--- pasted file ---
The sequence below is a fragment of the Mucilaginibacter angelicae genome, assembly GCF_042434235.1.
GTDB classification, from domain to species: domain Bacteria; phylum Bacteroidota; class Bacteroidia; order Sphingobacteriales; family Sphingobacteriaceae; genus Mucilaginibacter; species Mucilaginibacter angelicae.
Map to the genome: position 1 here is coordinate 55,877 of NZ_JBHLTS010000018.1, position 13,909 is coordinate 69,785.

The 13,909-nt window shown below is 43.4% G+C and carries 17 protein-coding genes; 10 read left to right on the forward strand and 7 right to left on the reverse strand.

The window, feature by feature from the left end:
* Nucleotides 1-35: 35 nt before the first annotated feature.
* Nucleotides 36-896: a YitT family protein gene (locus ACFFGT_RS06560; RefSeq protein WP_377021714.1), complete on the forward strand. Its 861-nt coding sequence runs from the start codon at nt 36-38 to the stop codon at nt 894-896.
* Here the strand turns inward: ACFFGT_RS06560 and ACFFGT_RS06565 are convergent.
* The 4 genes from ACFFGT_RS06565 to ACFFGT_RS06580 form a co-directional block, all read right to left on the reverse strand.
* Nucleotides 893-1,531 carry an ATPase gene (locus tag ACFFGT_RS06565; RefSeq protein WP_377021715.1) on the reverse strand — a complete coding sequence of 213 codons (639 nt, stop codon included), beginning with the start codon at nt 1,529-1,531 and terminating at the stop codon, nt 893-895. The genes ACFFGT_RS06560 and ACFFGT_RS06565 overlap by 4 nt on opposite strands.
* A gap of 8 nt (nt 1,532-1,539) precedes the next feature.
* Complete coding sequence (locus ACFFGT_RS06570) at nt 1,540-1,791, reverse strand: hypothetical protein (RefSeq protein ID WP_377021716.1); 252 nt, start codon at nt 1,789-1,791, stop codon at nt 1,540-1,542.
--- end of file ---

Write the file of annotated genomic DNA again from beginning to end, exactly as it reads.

The sequence below is a fragment of the Mucilaginibacter angelicae genome, assembly GCF_042434235.1.
GTDB classification, from domain to species: domain Bacteria; phylum Bacteroidota; class Bacteroidia; order Sphingobacteriales; family Sphingobacteriaceae; genus Mucilaginibacter; species Mucilaginibacter angelicae.
Map to the genome: position 1 here is coordinate 55,877 of NZ_JBHLTS010000018.1, position 13,909 is coordinate 69,785.

The 13,909-nt window shown below is 43.4% G+C and carries 17 protein-coding genes; 10 read left to right on the forward strand and 7 right to left on the reverse strand.

The window, feature by feature from the left end:
* Nucleotides 1-35: 35 nt before the first annotated feature.
* Nucleotides 36-896: a YitT family protein gene (locus ACFFGT_RS06560; RefSeq protein WP_377021714.1), complete on the forward strand. Its 861-nt coding sequence runs from the start codon at nt 36-38 to the stop codon at nt 894-896.
* Here the strand turns inward: ACFFGT_RS06560 and ACFFGT_RS06565 are convergent.
* The 4 genes from ACFFGT_RS06565 to ACFFGT_RS06580 form a co-directional block, all read right to left on the reverse strand.
* Nucleotides 893-1,531 carry an ATPase gene (locus tag ACFFGT_RS06565; RefSeq protein WP_377021715.1) on the reverse strand — a complete coding sequence of 213 codons (639 nt, stop codon included), beginning with the start codon at nt 1,529-1,531 and terminating at the stop codon, nt 893-895. The genes ACFFGT_RS06560 and ACFFGT_RS06565 overlap by 4 nt on opposite strands.
* A gap of 8 nt (nt 1,532-1,539) precedes the next feature.
* Complete coding sequence (locus ACFFGT_RS06570) at nt 1,540-1,791, reverse strand: hypothetical protein (RefSeq protein ID WP_377021716.1); 252 nt, start codon at nt 1,789-1,791, stop codon at nt 1,540-1,542.